Australia vaping crackdown: How New Zealand ministers have reacted, Christopher Luxon 'open to all things'

Australia has just announced a major crackdown on vaping - effectively banning the recreational use of e-cigarettes. 

The only way you'll legally be able to get your hands on one is in a pharmacy with a prescription. 

It has sparked calls for changes to happen here but the Government says it isn't on the agenda.

It's a common sight these days: vape clouds filling the footpaths. Kiwis are hooked.

"Yeah I'm addicted, that's pretty much it," said one person. 

"I actually tried to quit... I'm trying, I'm trying."

It was designed to stop people from smoking. But health advocates say it's caused a problem of its own: a new generation of nicotine addicts. 

"Twenty percent of our youth who are regular vapers is terrible and we need to address it now," said Letitia Harding, Asthma and Respiratory Foundation chief executive. 

Australia has the same problem.

"It was not sold as a recreational product, in particular, not one for our kids but that is what it has become. The biggest loophole, I think, in Australian healthcare history," said Australian Health Minister Mark Butler.

Their country already requires prescriptions for vapes. But they're cracking down even further - disposable vapes will be banned and so too the importation of non-prescription products. 

There will be restrictions on colours, flavours and nicotine levels and all remaining vapes will need pharmaceutical packaging. 

"We've got to deal with this now, this is a moment to shut down a major health risk to the youngest generation of Australians," said Butler.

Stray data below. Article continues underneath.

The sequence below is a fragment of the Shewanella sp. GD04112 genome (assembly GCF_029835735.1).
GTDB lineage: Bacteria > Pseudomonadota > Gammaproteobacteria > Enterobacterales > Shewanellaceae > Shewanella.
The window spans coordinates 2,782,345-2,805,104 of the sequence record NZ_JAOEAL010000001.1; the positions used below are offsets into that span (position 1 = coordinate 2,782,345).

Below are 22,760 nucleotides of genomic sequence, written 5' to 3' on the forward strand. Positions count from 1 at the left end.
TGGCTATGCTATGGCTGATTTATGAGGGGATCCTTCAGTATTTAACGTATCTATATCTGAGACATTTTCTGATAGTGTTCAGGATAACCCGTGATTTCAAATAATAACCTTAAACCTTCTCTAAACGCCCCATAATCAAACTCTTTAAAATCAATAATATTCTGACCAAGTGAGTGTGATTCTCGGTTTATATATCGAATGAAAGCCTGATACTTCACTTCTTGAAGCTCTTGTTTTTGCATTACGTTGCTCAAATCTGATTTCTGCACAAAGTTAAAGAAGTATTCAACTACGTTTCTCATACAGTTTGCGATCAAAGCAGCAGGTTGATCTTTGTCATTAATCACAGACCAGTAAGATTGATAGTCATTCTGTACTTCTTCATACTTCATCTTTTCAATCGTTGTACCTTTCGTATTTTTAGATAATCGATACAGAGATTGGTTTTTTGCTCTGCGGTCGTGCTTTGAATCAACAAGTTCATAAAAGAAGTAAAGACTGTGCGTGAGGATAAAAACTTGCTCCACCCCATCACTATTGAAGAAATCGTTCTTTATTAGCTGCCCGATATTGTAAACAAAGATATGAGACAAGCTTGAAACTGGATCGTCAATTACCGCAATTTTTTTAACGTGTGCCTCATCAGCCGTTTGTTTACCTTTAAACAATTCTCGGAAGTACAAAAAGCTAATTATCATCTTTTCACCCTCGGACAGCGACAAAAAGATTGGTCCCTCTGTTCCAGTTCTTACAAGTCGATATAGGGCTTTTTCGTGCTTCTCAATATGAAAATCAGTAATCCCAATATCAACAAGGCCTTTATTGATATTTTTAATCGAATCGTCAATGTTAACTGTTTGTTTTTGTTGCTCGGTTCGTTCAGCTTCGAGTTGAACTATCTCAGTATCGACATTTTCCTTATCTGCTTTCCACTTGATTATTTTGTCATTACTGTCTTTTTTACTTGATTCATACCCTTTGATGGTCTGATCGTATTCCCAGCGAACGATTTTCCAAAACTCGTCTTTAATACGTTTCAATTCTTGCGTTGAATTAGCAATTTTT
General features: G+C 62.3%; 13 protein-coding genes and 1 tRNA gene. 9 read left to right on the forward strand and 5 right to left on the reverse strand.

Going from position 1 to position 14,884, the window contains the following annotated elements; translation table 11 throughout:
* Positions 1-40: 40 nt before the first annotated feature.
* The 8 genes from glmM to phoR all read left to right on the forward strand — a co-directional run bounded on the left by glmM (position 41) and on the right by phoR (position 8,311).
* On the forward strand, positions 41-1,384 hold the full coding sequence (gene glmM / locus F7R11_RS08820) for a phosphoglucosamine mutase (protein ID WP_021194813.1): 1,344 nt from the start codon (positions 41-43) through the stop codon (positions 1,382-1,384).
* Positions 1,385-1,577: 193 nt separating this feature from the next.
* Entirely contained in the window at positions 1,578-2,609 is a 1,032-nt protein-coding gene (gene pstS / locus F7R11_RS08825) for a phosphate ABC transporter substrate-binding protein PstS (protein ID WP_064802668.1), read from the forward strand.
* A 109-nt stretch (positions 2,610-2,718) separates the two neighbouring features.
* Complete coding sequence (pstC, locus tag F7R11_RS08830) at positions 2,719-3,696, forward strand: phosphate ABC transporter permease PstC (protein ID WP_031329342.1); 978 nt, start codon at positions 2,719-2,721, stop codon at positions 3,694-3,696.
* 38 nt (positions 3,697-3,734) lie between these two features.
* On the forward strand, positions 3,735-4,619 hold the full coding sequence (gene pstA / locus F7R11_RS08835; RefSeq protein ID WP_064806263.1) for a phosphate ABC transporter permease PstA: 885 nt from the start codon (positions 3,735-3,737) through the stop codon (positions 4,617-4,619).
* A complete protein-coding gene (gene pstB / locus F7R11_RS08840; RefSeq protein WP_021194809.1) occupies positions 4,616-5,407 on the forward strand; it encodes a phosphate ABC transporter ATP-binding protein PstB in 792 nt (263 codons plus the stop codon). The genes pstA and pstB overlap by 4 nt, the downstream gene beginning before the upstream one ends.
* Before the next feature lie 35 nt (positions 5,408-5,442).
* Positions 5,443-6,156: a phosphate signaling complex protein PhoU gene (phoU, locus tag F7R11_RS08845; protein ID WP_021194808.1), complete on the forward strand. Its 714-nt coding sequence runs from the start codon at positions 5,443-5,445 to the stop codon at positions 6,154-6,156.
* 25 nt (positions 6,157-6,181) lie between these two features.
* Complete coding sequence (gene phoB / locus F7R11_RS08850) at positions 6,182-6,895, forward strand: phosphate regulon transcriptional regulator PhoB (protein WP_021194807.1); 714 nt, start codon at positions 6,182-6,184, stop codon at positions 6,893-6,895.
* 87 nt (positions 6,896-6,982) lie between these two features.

"I think this signals to New Zealand that we need to have a very open, frank debate about vaping in this country," said Dr Bryan Betty, the General Practice NZ chair.

But our Government won't follow suit.

"We are not at that point at this stage," said acting Prime Minister Carmel Sepuloni.

The Health Minister Dr Ayesha Verrall said following Australia's move isn't something the Government could do this term because it would require legislative change.

But she is looking at other proposals to beef up restrictions. 

"We need to get the right balance between vapes being available as a tool to support people to quit and making sure young people don't vape and we haven't got that balance right at the moment."

National leader Christopher Luxon said it's time to "stop and take a look at what's actually going on and what rules are needed".

He said he's "open to all things to be honest" when asked about a ban.

"I really think we've got our vape settings wrong here in New Zealand, I would really like us to take a step back and really look at them closely," he said.

Because more and more young people are getting hooked.